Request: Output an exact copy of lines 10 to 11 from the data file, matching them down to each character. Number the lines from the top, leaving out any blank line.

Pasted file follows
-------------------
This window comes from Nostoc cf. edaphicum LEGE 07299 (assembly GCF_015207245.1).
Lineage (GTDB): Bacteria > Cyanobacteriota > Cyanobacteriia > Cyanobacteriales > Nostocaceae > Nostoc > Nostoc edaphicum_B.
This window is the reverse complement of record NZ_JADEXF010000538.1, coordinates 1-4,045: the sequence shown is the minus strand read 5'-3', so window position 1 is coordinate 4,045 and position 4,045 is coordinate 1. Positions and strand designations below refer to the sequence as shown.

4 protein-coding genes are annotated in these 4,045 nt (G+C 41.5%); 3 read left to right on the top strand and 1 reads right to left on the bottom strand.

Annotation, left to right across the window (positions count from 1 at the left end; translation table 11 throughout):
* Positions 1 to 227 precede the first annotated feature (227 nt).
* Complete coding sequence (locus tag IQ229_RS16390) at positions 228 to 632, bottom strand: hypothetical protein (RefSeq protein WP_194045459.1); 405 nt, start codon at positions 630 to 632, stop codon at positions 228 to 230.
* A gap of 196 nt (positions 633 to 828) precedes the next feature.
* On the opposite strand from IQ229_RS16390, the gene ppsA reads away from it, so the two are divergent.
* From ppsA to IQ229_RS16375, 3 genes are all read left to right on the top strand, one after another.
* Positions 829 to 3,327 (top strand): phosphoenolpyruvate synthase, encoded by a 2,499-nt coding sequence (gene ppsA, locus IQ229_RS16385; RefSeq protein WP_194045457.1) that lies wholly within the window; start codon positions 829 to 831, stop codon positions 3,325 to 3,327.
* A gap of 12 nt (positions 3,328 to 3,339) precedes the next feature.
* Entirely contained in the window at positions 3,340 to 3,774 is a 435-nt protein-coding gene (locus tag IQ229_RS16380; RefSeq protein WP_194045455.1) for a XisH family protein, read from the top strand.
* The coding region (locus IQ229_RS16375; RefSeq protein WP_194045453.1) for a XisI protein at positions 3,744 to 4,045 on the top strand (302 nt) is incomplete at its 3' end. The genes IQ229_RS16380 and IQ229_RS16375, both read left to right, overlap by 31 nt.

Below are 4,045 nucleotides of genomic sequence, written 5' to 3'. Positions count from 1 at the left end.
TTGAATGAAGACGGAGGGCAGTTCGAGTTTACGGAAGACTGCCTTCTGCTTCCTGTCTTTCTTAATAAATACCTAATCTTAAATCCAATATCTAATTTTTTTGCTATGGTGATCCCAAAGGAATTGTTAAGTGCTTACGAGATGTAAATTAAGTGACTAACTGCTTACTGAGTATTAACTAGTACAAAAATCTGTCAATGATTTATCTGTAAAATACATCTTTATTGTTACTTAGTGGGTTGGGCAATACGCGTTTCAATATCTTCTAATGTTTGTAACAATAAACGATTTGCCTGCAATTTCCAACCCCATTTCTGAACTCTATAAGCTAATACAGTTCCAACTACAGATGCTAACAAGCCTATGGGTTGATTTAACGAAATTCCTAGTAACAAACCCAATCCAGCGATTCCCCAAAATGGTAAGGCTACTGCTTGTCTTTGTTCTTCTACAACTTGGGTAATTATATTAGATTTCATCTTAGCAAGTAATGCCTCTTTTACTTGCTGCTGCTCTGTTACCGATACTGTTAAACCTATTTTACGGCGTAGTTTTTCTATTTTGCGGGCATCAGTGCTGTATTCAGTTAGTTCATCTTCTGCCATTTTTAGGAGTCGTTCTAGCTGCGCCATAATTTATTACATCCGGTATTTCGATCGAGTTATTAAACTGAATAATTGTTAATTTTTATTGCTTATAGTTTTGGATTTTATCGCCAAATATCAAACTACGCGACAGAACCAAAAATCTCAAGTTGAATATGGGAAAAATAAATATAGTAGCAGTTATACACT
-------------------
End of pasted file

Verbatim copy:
* From ppsA to IQ229_RS16375, 3 genes are all read left to right on the top strand, one after another.
* Positions 829 to 3,327 (top strand): phosphoenolpyruvate synthase, encoded by a 2,499-nt coding sequence (gene ppsA, locus IQ229_RS16385; RefSeq protein WP_194045457.1) that lies wholly within the window; start codon positions 829 to 831, stop codon positions 3,325 to 3,327.